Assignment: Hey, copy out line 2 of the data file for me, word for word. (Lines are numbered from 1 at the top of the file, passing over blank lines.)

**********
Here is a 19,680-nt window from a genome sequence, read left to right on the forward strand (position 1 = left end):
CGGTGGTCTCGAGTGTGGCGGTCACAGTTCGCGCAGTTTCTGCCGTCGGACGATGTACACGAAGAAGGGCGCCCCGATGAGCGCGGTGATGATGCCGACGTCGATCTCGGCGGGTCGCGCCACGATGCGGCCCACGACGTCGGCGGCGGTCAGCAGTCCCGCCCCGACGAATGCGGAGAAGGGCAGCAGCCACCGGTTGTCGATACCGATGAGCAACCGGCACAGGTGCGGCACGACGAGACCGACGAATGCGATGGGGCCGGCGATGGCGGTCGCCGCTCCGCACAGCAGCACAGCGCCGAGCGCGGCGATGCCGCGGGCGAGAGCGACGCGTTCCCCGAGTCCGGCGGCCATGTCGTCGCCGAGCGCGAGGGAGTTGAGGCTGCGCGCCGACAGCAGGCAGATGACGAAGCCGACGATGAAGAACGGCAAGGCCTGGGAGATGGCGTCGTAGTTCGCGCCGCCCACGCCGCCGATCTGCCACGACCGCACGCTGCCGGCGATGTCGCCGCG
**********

CGGTGGTCTCGAGTGTGGCGGTCACAGTTCGCGCAGTTTCTGCCGTCGGACGATGTACACGAAGAAGGGCGCCCCGATGAGCGCGGTGATGATGCCGACGTCGATCTCGGCGGGTCGCGCCACGATGCGGCCCACGACGTCGGCGGCGGTCAGCAGTCCCGCCCCGACGAATGCGGAGAAGGGCAGCAGCCACCGGTTGTCGATACCGATGAGCAACCGGCACAGGTGCGGCACGACGAGACCGACGAATGCGATGGGGCCGGCGATGGCGGTCGCCGCTCCGCACAGCAGCACAGCGCCGAGCGCGGCGATGCCGCGGGCGAGAGCGACGCGTTCCCCGAGTCCGGCGGCCATGTCGTCGCCGAGCGCGAGGGAGTTGAGGCTGCGCGCCGACAGCAGGCAGATGACGAAGCCGACGATGAAGAACGGCAAGGCCTGGGAGATGGCGTCGTAGTTCGCGCCGCCCACGCCGCCGATCTGCCACGACCGCACGCTGCCGGCGATGTCGCCGCG